Date of Award

Spring 4-17-2020

Semester of Degree


Document Type

Open Access Thesis

Degree Name

M.S. in Environmental and Forest Biology


Forest and Natural Resources Management

Major Professor

Neil Ringler

Steering Committee Member

Brian Duffy

Steering Committee Member

Stephanie Johnson

Steering Committee Member

Stephen Stehman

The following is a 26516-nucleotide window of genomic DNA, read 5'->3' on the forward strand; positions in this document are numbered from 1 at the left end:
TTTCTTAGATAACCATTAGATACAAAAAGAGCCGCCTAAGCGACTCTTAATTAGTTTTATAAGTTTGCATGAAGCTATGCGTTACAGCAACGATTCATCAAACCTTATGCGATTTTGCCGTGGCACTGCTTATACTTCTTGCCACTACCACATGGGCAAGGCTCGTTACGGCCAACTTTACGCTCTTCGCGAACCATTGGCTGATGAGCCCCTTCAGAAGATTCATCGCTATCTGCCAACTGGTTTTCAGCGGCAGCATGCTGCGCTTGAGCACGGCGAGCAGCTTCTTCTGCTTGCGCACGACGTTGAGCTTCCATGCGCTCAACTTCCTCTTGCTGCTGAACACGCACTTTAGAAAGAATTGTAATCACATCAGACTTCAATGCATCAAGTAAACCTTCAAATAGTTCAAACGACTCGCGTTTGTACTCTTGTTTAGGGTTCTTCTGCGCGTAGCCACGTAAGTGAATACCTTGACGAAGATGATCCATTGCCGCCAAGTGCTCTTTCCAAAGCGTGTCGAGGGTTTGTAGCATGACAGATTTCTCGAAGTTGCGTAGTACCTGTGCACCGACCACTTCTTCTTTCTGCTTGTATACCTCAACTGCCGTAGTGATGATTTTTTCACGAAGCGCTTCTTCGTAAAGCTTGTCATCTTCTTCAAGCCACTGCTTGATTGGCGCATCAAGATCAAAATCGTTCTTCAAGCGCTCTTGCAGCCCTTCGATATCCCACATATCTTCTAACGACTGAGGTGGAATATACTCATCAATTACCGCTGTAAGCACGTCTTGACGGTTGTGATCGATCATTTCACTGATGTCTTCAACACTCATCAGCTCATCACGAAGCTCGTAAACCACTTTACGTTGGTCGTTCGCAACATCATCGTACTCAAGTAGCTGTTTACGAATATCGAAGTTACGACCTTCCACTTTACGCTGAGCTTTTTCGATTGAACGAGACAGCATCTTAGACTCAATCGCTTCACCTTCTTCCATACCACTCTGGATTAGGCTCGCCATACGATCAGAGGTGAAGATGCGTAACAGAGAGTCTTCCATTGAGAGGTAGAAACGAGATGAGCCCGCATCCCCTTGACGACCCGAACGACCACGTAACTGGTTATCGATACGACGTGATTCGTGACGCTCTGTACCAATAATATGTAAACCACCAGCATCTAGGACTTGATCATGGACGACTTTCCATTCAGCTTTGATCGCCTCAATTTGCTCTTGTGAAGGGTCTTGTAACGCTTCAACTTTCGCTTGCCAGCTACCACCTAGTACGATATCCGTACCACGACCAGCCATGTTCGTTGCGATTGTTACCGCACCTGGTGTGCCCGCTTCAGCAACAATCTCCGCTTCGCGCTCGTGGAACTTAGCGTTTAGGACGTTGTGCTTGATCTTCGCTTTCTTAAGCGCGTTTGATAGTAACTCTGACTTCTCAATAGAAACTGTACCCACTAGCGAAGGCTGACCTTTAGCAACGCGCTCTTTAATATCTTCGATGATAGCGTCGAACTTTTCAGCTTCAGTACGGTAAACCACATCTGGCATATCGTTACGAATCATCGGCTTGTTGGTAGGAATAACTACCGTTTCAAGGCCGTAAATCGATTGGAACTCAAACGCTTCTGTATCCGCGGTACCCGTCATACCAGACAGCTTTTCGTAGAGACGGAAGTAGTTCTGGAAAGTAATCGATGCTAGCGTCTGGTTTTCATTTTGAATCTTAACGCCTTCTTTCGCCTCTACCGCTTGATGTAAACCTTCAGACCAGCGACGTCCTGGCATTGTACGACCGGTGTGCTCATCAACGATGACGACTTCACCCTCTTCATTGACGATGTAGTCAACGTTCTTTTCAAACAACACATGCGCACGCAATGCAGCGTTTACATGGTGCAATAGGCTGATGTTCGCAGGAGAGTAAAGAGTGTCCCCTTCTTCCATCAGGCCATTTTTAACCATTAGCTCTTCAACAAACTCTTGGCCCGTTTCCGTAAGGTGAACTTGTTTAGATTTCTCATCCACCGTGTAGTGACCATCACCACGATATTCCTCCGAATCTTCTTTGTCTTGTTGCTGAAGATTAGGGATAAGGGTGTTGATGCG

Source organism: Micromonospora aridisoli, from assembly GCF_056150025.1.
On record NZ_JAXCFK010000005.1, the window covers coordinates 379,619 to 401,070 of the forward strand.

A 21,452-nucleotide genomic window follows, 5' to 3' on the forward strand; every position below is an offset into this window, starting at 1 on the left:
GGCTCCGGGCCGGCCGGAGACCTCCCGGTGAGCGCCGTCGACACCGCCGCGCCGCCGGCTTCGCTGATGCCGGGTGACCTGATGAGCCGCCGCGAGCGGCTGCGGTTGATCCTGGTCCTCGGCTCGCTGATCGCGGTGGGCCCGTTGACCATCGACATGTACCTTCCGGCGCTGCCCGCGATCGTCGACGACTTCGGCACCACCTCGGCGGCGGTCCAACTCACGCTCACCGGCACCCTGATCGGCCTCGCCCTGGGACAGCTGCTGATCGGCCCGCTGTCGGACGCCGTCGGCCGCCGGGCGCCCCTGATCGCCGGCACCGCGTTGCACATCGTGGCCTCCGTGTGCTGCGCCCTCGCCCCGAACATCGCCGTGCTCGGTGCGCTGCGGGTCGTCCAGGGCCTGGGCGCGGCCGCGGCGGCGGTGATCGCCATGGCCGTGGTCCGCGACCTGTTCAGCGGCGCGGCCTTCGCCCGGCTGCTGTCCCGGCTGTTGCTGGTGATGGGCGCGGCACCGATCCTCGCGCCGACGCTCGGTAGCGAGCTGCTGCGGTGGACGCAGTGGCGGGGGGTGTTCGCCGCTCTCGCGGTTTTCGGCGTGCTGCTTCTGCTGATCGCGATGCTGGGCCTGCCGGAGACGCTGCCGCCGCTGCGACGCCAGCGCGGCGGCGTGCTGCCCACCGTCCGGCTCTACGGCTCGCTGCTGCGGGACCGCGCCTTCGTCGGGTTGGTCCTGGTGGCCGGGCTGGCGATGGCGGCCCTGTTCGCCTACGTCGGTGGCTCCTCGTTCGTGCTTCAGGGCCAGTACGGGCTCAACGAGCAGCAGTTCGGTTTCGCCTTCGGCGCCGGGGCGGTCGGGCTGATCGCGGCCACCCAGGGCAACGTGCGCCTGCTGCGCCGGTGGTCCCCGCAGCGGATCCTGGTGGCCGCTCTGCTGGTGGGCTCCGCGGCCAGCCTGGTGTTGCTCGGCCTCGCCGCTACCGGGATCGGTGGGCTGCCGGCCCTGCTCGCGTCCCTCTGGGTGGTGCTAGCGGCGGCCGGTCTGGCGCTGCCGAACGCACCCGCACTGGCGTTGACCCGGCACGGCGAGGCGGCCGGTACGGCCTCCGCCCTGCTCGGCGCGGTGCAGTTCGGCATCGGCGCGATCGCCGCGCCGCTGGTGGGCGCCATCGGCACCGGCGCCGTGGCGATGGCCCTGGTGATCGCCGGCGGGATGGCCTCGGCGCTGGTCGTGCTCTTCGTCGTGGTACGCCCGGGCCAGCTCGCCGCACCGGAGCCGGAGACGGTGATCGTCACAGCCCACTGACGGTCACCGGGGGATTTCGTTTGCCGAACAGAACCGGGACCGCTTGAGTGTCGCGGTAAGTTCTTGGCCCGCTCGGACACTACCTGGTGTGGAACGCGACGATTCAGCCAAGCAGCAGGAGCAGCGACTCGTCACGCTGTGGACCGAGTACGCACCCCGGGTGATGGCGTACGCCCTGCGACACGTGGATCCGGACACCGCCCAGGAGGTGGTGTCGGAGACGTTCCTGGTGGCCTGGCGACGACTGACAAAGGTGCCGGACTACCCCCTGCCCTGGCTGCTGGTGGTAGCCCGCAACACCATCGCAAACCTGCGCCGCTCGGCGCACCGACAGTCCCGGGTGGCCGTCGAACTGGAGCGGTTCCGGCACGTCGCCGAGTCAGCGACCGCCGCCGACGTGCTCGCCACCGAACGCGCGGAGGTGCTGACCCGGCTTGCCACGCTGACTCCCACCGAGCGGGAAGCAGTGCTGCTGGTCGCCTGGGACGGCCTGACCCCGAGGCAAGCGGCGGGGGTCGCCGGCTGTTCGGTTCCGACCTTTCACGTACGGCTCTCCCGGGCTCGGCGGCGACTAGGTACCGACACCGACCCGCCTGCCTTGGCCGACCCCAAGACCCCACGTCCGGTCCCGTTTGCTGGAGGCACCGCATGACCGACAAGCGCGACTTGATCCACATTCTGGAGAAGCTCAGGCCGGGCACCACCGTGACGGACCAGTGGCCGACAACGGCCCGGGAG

Aquatic macroinvertebrates are well-established biological indicators of water quality and a major component of water quality assessment of flowing waters because of their ability to detect and integrate natural and anthropogenic changes in physical and chemical habitat. The New York State Stream Biomonitoring Unit (NYS SBU) has been collecting biological, chemical, and physical data of the state’s rivers and streams since 1972. These data have been used to develop assessment methodologies specific to segments of the river continuum. However, no associated physical parameter (e.g., substrate and instream habitat) models that could help predict water quality have been developed. The purpose of this study was to assess differences in physical variables and macroinvertebrate response to physical habitat stressors, and create models to aid in accurately assessing water quality along the river continuum. Historical data were used to identify variation in physical parameters within the longitudinal stream gradients (i.e., headwaters to non-headwaters). Catchment-scale land use data were used to identify reference versus non-reference streams, and assess if human disturbances impacted the physical parameters. Headwater streams exhibited a departure from the reference condition for substrate composition and habitat parameters, resulting in impact threshold models for each. However, non-headwaters did not show any deviation from the reference condition for substrate composition and habitat. A threshold indicator taxa analysis was performed and a community change-point was identified for each substrate and habitat parameter for non-headwater streams, resulting in a model with thresholds of concern rather than an impact threshold model. These models can be utilized in future water quality assessments in New York State to improve implementation and management.